November 29, 2007
STATE OF NEW JERSEY, PLAINTIFF-RESPONDENT,
ANDREW ROBINSON, A/K/A MALIK MOHAMMED, A/K/A DESHON PARKS, DEFENDANT-APPELLANT.
On appeal from the Superior Court of New Jersey, Law Division, Essex County, Indictment No. 99-06-2269.
NOT FOR PUBLICATION WITHOUT THE APPROVAL OF THE APPELLATE DIVISION
Submitted November 13, 2007
Before Judges Collester and C.S. Fisher.
The indictment charged that, on September 10, 1998, defendant entered a store in Irvington and, while in the process of robbing the store with his co-defendant, shot a patron in the chest with a handgun. Defendant pled guilty to second-degree conspiracy to commit robbery, N.J.S.A. 2C:5-2 and N.J.S.A. 2C:15-1; two counts of first-degree robbery, N.J.S.A. 2C:15-1; first-degree attempted murder, N.J.S.A. 2C:5-2 and N.J.S.A. 2C:11-3; and third-degree unlawful possession of a weapon, N.J.S.A. 2C:39-5(b).
Defendant entered a guilty plea pursuant to an agreement that called for a maximum twenty-year prison term subject to an 85% period of parole ineligibility pursuant to the No Early Release Act, N.J.S.A. 2C:43-7.2. The other counts of the indictment were dismissed.
At the plea hearing, the trial judge indicated he would sentence defendant to a seventeen-year prison term subject to an 85% period of parole ineligibility. Defendant, however, failed to appear for sentencing. He was later arrested, and the sentencing proceeding took place on March 23, 2001, more than eight months after it was originally scheduled to occur.
At sentencing, defendant unsuccessfully moved to withdraw his guilty plea. After appropriate mergers, the judge imposed a twenty-year prison term on one of the robbery convictions and a concurrent twenty-year prison term on the attempted murder conviction, both subject to a seventeen-year period of parole ineligibility as well as a five-year period of parole supervision upon release; a concurrent five-year prison term was imposed on the weapon conviction.
Defendant's direct appeal was placed on an excessive sentencing oral argument calendar. On April 16, 2003, we remanded to the trial court: for a hearing as to the reason defendant did not appear for sentencing on the scheduled date and for the reason he was arrested on January 9, 2001, and for consideration of defendant's right to withdraw his guilty plea if the sentencing judge does not honor his statement at the time of plea that defendant could withdraw his guilty plea if the judge did not impose a concurrent seventeen year sentence with a NERA component. This order does not preclude the judge from sentencing defendant to concurrent seventeen year sentences with the NERA component.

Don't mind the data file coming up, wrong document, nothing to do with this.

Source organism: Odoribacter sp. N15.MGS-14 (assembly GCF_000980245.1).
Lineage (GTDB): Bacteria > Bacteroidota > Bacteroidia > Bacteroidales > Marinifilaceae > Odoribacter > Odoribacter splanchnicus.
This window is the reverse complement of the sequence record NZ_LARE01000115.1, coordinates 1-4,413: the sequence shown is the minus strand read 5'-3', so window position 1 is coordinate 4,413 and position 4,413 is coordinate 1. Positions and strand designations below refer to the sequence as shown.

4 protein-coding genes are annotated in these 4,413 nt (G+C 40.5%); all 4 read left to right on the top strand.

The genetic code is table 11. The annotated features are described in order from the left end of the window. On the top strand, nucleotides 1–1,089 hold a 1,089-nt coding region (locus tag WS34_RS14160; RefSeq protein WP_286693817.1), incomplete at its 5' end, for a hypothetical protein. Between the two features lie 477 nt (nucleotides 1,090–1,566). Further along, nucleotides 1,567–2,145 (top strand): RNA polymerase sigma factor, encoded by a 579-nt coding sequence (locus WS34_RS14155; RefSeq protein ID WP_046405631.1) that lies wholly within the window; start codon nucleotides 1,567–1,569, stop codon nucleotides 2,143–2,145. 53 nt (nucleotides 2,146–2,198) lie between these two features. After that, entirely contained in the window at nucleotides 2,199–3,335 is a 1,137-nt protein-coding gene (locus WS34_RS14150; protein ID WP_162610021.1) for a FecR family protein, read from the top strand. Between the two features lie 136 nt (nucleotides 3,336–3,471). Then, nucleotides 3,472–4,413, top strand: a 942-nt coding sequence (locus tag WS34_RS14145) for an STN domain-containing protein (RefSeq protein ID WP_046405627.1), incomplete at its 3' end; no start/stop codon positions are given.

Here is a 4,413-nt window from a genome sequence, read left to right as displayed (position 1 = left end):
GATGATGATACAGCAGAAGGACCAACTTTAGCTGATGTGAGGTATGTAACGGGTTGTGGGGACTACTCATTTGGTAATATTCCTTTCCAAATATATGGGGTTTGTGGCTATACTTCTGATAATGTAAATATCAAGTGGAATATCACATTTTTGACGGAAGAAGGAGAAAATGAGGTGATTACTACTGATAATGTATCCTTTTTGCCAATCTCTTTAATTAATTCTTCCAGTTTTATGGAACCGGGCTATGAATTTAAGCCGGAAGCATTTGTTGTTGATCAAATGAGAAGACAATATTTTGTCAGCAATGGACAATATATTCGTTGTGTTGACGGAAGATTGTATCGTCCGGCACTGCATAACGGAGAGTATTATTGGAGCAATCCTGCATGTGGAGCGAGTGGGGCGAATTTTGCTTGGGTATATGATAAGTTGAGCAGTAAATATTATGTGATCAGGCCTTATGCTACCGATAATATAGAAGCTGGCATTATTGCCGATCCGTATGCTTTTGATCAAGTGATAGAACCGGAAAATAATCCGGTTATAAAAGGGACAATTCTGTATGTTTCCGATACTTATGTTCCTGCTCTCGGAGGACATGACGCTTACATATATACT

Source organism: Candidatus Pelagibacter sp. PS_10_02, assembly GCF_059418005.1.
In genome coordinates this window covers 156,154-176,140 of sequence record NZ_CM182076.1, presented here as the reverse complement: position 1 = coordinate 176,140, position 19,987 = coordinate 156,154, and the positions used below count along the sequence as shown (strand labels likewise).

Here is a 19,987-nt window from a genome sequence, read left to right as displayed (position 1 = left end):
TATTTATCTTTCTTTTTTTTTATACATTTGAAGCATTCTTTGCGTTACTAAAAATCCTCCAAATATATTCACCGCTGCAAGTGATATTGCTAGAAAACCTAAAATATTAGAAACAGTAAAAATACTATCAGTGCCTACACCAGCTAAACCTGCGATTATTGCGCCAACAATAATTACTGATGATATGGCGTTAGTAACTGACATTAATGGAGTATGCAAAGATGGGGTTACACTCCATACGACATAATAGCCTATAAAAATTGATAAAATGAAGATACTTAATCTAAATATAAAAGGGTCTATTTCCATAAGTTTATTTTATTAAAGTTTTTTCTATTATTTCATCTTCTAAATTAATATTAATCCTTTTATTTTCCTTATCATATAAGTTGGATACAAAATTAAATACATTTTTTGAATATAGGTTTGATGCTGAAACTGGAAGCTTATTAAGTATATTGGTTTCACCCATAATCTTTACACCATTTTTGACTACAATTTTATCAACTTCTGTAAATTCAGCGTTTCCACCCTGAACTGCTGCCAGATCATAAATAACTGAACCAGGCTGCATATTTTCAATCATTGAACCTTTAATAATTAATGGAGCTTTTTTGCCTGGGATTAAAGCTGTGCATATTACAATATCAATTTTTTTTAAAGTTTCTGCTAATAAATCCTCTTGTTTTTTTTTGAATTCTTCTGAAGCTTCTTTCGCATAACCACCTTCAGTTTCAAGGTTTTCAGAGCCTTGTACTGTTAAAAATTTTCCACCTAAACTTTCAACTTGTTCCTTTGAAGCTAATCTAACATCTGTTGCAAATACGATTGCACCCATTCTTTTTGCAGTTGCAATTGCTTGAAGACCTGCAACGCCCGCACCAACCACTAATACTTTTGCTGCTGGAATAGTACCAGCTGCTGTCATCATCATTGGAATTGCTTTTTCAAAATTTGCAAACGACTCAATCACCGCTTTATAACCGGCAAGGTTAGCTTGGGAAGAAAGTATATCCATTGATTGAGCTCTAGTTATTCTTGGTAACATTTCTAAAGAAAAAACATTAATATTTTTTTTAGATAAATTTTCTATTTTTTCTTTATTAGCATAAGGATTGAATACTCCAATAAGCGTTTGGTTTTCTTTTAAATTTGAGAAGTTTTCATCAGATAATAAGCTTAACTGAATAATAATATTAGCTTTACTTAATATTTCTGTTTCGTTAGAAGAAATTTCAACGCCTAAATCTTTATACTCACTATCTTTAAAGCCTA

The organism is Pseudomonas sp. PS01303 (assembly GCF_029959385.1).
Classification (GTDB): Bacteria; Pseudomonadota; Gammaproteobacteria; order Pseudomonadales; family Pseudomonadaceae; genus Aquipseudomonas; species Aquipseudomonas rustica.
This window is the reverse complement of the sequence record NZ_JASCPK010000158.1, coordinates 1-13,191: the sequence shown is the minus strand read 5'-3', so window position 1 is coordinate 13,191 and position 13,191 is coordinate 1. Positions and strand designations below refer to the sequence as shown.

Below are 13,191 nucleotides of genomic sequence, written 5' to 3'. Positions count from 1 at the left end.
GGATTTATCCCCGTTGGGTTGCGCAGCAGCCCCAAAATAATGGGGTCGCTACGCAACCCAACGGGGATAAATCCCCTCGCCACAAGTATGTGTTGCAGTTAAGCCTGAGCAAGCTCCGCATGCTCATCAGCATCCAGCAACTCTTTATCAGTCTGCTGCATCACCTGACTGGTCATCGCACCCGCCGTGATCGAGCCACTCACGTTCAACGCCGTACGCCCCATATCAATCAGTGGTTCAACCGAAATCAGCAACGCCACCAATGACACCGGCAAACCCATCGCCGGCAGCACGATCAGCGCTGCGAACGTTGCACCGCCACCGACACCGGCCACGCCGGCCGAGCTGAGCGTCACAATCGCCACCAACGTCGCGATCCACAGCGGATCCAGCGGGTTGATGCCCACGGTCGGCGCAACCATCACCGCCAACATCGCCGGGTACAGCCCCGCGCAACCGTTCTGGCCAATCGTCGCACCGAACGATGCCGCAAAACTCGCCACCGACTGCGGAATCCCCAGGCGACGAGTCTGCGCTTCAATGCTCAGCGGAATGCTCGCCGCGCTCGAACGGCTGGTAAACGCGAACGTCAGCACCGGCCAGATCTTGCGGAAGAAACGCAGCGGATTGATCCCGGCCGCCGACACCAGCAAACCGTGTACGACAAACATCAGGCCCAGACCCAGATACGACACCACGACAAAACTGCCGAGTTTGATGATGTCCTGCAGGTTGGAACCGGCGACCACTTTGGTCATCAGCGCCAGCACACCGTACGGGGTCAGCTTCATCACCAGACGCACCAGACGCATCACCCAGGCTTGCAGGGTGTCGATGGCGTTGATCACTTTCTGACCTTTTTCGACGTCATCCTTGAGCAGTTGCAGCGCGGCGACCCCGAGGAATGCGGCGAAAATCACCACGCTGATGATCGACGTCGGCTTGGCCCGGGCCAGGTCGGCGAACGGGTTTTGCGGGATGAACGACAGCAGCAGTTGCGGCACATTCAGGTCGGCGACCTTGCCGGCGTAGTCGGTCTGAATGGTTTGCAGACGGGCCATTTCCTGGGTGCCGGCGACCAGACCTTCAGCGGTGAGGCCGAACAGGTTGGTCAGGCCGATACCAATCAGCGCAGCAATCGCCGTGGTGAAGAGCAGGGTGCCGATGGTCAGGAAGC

Following our remand, defendant again sought to withdraw his guilty plea. A different judge denied this motion but amended the judgment by imposing only concurrent seventeen-year prison terms with an 85% period of parole ineligibility on the robbery and attempted murder convictions.
Defendant appealed again, presenting the following arguments for our review:
I. THE TRIAL COURT ERRED IN DENYING DEFENDANT'S MOTION TO WITHDRAW HIS GUILTY PLEA BECAUSE DEFENDANT DID NOT UNDERSTAND ALL THE PENAL CONSEQUENCES OF THE NO EARLY RELEASE ACT, WHICH DEFENDANT AFFIRMED WOULD HAVE MATERIALLY AFFECTED HIS DECISION TO PLEAD GUILTY.
II. THE TRIAL COURT ERRED IN DENYING DEFENDANT'S MOTION TO WITHDRAW HIS GUILTY PLEA BEFORE SENTENCING TOOK PLACE, BECAUSE DEFENDANT TESTIFIED THAT HE WAS HIGH WHEN HE MADE THE PLEA AND DID NOT UNDERSTAND ITS CONSEQUENCES.
III. DEFENDANT'S SENTENCE IS IMPROPER AND UNJUSTIFIED.
We find insufficient merit in these arguments to warrant discussion in a written opinion. R. 2:11-3(e)(2). We add only the following comments.
Following our earlier remand, a different judge conducted an evidentiary hearing at which defendant and an assistant prosecutor testified. Although it is true that the trial judge did not advise defendant during the plea hearing of the parole supervision aspect of the sentence, we are satisfied, as was the remand judge, who had the opportunity to hear and weigh the defendant's testimony, that under the circumstances the parole supervision component was immaterial to defendant's decision to plead guilty. In addition, after carefully reviewing the record, we are satisfied that other than defendant's conclusory assertions, there was no support for his claim that he was under the influence of drugs at the time he entered his guilty plea.
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